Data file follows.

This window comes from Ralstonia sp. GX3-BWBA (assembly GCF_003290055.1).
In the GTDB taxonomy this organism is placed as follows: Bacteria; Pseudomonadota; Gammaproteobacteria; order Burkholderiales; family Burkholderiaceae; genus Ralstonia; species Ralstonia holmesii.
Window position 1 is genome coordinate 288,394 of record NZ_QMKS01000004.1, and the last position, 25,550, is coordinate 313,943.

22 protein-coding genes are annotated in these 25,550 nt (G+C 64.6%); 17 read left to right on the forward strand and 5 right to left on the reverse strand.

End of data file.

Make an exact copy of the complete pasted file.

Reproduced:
This window comes from Ralstonia sp. GX3-BWBA (assembly GCF_003290055.1).
In the GTDB taxonomy this organism is placed as follows: Bacteria; Pseudomonadota; Gammaproteobacteria; order Burkholderiales; family Burkholderiaceae; genus Ralstonia; species Ralstonia holmesii.
Window position 1 is genome coordinate 288,394 of record NZ_QMKS01000004.1, and the last position, 25,550, is coordinate 313,943.

22 protein-coding genes are annotated in these 25,550 nt (G+C 64.6%); 17 read left to right on the forward strand and 5 right to left on the reverse strand.